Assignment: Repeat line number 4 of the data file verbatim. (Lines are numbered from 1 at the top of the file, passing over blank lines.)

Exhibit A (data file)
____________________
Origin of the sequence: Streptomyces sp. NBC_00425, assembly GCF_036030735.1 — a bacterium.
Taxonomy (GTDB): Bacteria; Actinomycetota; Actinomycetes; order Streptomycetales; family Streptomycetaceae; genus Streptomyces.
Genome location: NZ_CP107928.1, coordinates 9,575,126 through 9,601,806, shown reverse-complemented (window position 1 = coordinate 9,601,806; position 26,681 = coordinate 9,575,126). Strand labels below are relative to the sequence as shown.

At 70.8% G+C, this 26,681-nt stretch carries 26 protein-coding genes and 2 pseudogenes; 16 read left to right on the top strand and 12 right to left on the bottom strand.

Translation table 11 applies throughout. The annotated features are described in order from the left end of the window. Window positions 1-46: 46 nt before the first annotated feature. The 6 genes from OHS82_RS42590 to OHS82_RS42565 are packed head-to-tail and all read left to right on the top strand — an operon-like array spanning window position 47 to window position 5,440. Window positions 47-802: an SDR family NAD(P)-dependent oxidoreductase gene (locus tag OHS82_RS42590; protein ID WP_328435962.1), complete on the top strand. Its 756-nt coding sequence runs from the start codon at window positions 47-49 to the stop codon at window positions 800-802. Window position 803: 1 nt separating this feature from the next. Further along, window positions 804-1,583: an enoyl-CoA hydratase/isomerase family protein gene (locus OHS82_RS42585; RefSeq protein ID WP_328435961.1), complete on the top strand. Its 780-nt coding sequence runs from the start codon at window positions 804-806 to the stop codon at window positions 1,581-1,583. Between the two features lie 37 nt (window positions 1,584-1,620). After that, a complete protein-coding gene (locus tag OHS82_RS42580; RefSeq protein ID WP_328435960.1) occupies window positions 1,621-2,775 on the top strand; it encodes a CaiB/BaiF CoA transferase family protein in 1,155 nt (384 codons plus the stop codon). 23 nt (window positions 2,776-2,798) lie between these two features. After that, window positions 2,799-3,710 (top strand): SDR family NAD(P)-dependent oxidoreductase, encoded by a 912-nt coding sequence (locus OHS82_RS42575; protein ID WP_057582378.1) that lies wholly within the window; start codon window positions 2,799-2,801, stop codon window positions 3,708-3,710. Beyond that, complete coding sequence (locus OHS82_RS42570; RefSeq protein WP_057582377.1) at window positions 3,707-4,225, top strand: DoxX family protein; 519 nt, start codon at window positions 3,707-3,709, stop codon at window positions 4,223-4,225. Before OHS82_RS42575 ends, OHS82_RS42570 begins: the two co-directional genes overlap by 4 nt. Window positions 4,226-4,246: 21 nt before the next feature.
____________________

At 70.8% G+C, this 26,681-nt stretch carries 26 protein-coding genes and 2 pseudogenes; 16 read left to right on the top strand and 12 right to left on the bottom strand.